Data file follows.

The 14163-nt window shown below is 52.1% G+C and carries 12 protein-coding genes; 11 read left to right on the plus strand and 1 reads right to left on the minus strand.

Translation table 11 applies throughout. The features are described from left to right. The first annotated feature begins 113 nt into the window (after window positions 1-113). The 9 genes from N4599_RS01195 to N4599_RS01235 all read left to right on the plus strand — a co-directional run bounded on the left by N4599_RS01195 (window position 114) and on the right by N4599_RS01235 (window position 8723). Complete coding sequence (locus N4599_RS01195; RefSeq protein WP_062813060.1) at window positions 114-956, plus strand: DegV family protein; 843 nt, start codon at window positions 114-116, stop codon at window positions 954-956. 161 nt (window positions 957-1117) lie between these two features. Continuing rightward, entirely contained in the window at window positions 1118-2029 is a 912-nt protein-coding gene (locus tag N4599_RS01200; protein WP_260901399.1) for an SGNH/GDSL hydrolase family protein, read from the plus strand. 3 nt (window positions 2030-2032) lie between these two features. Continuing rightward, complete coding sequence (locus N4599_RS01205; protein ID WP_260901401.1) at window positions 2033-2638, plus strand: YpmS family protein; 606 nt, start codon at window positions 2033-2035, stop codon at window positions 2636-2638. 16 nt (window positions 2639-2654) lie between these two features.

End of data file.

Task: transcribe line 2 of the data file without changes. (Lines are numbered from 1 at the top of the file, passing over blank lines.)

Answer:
Translation table 11 applies throughout. The features are described from left to right. The first annotated feature begins 113 nt into the window (after window positions 1-113). The 9 genes from N4599_RS01195 to N4599_RS01235 all read left to right on the plus strand — a co-directional run bounded on the left by N4599_RS01195 (window position 114) and on the right by N4599_RS01235 (window position 8723). Complete coding sequence (locus N4599_RS01195; RefSeq protein WP_062813060.1) at window positions 114-956, plus strand: DegV family protein; 843 nt, start codon at window positions 114-116, stop codon at window positions 954-956. 161 nt (window positions 957-1117) lie between these two features. Continuing rightward, entirely contained in the window at window positions 1118-2029 is a 912-nt protein-coding gene (locus tag N4599_RS01200; protein WP_260901399.1) for an SGNH/GDSL hydrolase family protein, read from the plus strand. 3 nt (window positions 2030-2032) lie between these two features. Continuing rightward, complete coding sequence (locus N4599_RS01205; protein ID WP_260901401.1) at window positions 2033-2638, plus strand: YpmS family protein; 606 nt, start codon at window positions 2033-2035, stop codon at window positions 2636-2638. 16 nt (window positions 2639-2654) lie between these two features.